GRAMMAR 3: MUST, HAVE TO, SHOULD

GRAMMAR 3: MUST, HAVE TO, SHOULD

Hello everyone! How are you this Wednesday? Today we are going to talk about different ways to express obligation or necessity. When do you have to use ‘must’? And ‘have to’? What is the difference between them? What is the meaning of ‘should’? How can you express prohibition? Here you have some keys. Go on and read this post!

OBLIGATION/ NECESSITY/ STRONG RECOMMENDATIONS

You use Must and Have to to express obligation or necessity. You can also use both of them in strong recommendations. Must and Have to have a very similar meaning but some slight differences.

 

Must

-It´s a modal verb and the only forms are ‘must’ or ‘musn´t’.

-It´s more common for specific (‘especially today’, ‘in this occassion’…) or personal obligations (subjective obligations).

-Examples:

I must buy a new coat -this one is too old now. (It´s my own decision)

I must stop smoking. (It´s my own decision)

You must see that film! It´s amazing! (Strong recommendation)

You absolutely must see him, however painful it may be for you.

You must be on time for class next Monday. There´s a test.

I must remember to phone my boyfriend tomorrow. It´s his birthday.

 

 

Have to

It´s a normal verb and it exists in all tenses.

It´s more common for general, external obligations (for example, rules and laws).

Examples:

I have to wear a tie and a jacket at work. (It´s a rule in this company).

You have to read that book. It´s fantastic! (Strong recommendation).

You have to wear a seatbelt in a car.

Do you have to work on Sundays?

I had to wear a uniform at my primary school.

I´ll have to get up early tomorrow. My interview is at 8.00.

I have to wear a red uniform. I´m a member of the Royal Guard.

 

 

NO OBLIGATION / NECESSITY

You use Don´t have to when there is no obligation/necessity.

-Examples:

You don´t have to pay for the tickets. They´re free.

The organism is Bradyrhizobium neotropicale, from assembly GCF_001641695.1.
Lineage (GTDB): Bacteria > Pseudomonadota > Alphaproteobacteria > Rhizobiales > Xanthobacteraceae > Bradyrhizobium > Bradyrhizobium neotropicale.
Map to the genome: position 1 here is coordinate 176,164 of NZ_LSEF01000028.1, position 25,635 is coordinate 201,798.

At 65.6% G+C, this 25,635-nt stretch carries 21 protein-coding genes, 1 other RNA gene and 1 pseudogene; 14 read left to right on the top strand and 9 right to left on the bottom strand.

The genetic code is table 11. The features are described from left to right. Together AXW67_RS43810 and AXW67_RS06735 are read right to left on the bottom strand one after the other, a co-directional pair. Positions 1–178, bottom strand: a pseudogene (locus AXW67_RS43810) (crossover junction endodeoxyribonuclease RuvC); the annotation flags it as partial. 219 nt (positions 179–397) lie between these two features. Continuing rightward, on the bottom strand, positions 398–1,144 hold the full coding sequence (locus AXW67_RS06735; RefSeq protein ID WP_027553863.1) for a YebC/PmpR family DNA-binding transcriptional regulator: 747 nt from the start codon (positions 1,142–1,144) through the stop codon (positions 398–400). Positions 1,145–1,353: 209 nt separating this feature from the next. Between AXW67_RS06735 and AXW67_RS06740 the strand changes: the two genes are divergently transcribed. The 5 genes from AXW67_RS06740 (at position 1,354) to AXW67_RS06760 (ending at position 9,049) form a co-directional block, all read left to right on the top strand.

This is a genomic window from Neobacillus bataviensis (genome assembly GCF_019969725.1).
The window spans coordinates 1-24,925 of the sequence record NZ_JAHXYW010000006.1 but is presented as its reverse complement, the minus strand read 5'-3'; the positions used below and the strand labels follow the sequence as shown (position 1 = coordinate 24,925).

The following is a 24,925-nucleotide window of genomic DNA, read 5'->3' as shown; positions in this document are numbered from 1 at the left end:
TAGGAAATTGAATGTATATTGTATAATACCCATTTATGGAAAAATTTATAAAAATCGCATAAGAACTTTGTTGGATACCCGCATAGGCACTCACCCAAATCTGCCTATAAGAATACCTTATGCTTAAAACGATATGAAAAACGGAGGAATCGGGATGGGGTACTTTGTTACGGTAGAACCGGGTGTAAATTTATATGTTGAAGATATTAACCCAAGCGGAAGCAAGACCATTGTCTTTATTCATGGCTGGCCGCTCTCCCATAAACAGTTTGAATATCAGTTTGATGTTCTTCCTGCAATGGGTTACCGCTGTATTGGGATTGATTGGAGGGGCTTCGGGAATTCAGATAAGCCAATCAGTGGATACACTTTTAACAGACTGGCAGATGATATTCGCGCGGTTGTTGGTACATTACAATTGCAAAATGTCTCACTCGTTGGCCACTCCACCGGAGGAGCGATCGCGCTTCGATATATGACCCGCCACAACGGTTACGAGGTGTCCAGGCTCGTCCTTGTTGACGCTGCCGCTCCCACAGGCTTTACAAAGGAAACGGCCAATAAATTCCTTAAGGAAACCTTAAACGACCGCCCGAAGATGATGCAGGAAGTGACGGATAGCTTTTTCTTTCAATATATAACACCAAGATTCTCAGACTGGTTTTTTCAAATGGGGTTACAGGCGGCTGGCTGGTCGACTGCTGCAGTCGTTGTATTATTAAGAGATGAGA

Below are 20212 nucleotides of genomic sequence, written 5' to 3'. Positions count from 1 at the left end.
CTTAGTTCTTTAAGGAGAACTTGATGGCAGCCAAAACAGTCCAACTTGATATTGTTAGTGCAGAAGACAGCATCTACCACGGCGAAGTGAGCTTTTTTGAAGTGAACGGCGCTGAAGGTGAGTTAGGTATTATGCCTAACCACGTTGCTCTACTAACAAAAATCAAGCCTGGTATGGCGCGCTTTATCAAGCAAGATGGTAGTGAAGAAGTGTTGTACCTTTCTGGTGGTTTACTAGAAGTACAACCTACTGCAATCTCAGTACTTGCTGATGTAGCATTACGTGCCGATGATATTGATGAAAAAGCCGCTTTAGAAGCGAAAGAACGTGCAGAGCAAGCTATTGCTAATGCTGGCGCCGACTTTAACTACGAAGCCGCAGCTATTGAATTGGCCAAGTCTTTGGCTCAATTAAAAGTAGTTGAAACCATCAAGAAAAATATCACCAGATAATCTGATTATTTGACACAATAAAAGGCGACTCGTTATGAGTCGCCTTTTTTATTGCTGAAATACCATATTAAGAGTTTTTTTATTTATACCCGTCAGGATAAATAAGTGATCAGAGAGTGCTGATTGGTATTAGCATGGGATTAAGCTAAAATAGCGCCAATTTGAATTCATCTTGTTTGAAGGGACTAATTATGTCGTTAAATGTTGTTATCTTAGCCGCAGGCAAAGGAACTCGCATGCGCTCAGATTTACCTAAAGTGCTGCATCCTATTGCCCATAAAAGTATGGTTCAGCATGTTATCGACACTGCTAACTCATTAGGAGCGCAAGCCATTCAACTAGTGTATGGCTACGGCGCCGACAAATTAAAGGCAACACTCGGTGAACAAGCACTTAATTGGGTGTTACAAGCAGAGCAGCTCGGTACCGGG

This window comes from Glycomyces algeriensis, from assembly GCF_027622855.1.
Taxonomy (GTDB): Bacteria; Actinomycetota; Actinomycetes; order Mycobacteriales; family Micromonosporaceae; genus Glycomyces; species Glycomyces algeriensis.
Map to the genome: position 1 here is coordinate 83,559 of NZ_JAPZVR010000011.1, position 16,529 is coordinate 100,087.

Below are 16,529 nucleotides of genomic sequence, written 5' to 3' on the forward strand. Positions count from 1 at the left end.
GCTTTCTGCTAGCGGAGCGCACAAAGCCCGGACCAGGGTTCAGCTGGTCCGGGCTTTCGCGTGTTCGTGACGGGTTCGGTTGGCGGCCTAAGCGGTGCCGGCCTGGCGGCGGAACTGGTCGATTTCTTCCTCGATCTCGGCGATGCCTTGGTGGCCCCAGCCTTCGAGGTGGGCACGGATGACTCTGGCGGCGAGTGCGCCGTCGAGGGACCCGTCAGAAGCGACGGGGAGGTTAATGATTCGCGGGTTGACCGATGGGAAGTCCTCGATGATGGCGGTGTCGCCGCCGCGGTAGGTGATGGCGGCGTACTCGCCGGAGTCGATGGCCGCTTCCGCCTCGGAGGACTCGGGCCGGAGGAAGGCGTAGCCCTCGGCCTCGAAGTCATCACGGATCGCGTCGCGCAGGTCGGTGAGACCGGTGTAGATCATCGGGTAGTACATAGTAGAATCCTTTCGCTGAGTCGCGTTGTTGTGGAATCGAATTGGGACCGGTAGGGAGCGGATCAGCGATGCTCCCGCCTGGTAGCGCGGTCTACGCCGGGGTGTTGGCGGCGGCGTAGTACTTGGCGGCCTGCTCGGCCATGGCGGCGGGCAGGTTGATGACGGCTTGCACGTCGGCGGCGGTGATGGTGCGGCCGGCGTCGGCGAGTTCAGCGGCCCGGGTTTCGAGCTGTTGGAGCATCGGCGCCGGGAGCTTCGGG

You don´t have to come here everyday.

I don´t have to wear glasses anymore.

You don´t have to go to the concert if you don´t want to.

 

 

PROHIBITION

You use Musn´t (+ infinitive)

-You use it when something is prohibited, against the law.

-You can often use can´t or not allowed to instead of mustn´t.

Examples:

You mustn´t eat the cake. It´s for my birthday party!

You mustn´t touch that. It dangerous!

You musnt´t park here. It´s forbidden.

 

 

ADVICE OR OPINION

You use Should / Shouldn´t (+ infinitive)

-Should isn´t as strong as must or have to.

-We use it to say if we think something is the right or wrong thing to do.

-Should is a modal verb. The inly forms are should and shouldn´t.

-You can also use ought to and ought not to instead of should / shouldn´t.

Examples:

You should take warm clothes with you to Edinburgh. It might be cold at night.

I think the government should do something about the unemployment.

You should take an umbrella with you. It may rain tonight.

If you feel bad, you should stay in bed.

She´s always tired. She shouldn´t go to bed late every night.

People shouldn´t drive fast in the town centre.

You should eat some fruit or vegetables every day.

You should give up smoking. It´s bad for your health.

 

And that´s all for today. Do you have any doubts? If so, leave us a comment. Once more, thank you for visiting our blog!

 

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